Substitute and Repeat

FIG. 10 is a flow chart illustrating a method 1000 of an example embodiment for identifying possible occurrences of errors made by a speech recognition system. The count of the possible occurrences of errors can be used to determine an estimate of an error rate or an estimate for part of an error rate. Method 1000 can be executed by a component of a speech recognition system, such as error rate module 210 of FIG. 2. In this embodiment, determination of whether the speech recognition system made an error is made when the speech recognition system receives at least two consecutive or proximate utterances and the system substitutes a word in its hypothesis of the first utterance and recognizes and accepts all of the words in its hypothesis of the second utterance. An example is as follows: a user speaks a first utterance “1-2-3”; the system misrecognizes it (e.g. generates a hypothesis “1-5-3”) and accepts its hypothesis; the user repeats “1-2-3” in a second utterance within a proximity of the first utterance; the system correctly recognizes it (i.e. generates a hypothesis “1-2-3”) and accepts its hypothesis. A rationale behind this method of detecting errors is that if the two utterances are spoken consecutively or within a proximity of each other, and if the system accepts its hypothesis of the second utterance, then the system likely made a substitution in its hypothesis of the first utterance. There are heuristics that may be used to guard against the system considering consecutive or proximate recognitions differing by a single word as containing a substitution error when in fact they do not. The heuristics include checking for one or more of the following possible conditions: there were no intervening utterances that indicate that the first utterance was correctly recognized by the system; the two utterances being compared represent the same piece of information being entered into the system, for example, the two utterances being compared occurred at the same position in the dialogue between the user and the recognition system or in response to the same prompt; the two utterances were spoken within a predetermined amount of time or, in other words, the time between the two utterances being compared was short enough to suggest that the user was repeating the initial utterance.

In FIG. 10, at 1005, decisions made by a speech recognition system (such as at 218 of FIG. 2) on a first and second utterance are received for processing by a performance assessment module (such as 224 of FIG. 2). At 1010, verifications are performed. These verifications improve the accuracy of the estimate of the substitution error rate and can include one or more of the following: verifying that the utterances were spoken consecutively or within a proximity of each other; verifying that the system's hypotheses of the utterances contain multiple words; verifying that the system's hypotheses of the utterances contain all accepted words; verifying that the user was prompted for the same information by the system both times; verifying that the first hypothesis does not match the expected response (if there is one); verifying that the second hypothesis does match the expected response (if there is one); and checking for a condition indicating a substitution error occurred (such as those described above). At 1015, the words in the system's hypotheses of the first and second utterances are compared word-for-word to see if they match. If the hypotheses do not match word-for-word, next is 1020. Otherwise, control returns to 1005. At 1020, if the verifications pass, next is 1025. Otherwise, control returns to 1005. At 1025, the words in system's hypotheses of the first and second utterances are compared word-for-word to find how closely they match. For example, if the first hypothesis is “1-2-3” and the second hypothesis is “1-5-3”, there is a mismatch of one word. In this case, the ‘5’ was substituted for the ‘2’. If the hypotheses do not match word-for-word but do mostly match, (e.g. the hypotheses match except for one word), it is a reasonable conclusion that a word substitution error has occurred, with the reasoning that the system performed verifications such as checking for at least one condition indicating a substitution error occurred, the user repeated the same utterance, the system recognized the second utterance correctly, and the system incorrectly substituted in its hypotheses of the first utterance. (The definition of “mostly match” depends upon the application. For example, an application that uses five-word hypotheses or utterances may define “mostly match” as matching word-for-word except for two words.) If the hypotheses mostly match word-for-word, next is 1030 where the error count is incremented followed by control returning to 1005. The error count in 1030 may then be combined with counts of other error types to generate an overall error rate.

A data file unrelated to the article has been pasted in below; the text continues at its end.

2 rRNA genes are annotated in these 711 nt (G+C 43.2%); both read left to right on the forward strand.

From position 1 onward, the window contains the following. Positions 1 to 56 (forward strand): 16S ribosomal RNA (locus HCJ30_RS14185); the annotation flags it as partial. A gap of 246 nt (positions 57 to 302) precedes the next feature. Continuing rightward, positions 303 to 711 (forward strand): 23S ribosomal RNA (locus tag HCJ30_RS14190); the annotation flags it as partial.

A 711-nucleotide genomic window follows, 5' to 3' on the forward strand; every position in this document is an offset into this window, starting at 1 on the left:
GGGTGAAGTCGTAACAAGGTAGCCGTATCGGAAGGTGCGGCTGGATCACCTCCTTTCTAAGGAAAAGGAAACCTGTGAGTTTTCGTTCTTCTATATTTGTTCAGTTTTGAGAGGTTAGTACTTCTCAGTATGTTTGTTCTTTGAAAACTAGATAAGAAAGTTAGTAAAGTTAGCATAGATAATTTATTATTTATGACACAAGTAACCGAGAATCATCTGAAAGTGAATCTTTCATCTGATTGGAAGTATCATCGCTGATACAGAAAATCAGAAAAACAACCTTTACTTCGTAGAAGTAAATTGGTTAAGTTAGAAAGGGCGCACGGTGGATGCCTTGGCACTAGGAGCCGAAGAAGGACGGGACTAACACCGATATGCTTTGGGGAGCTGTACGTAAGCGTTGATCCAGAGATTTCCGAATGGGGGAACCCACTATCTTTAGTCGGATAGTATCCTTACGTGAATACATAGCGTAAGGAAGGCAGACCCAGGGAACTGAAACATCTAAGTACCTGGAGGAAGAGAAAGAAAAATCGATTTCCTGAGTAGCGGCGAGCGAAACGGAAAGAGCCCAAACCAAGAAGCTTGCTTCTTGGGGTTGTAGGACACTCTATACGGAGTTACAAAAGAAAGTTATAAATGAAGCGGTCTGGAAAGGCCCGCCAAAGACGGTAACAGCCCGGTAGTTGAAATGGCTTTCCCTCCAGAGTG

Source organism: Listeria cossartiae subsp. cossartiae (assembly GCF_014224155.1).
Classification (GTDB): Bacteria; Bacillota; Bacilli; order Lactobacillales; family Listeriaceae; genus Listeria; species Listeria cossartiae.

The same approach as in the previous paragraph can be used to identify deletion due to garbage errors where a content word is recognized as garbage in a first utterance, then correctly recognized in the next utterance. By comparing the recognition results of the two utterances and using verifications such as those described above, one can detect the error. For example, if the system's hypothesis of the first utterance is “1-GARBAGE-3” and the system's hypothesis of the second utterance is “1-5-3”, there is a mismatch of one word, and it becomes a reasonable assumption that the speech recognition system made an error in its hypothesis of the first utterance. Again, similar verifications as described above may be used to guard against the system considering a correct observation to be in error.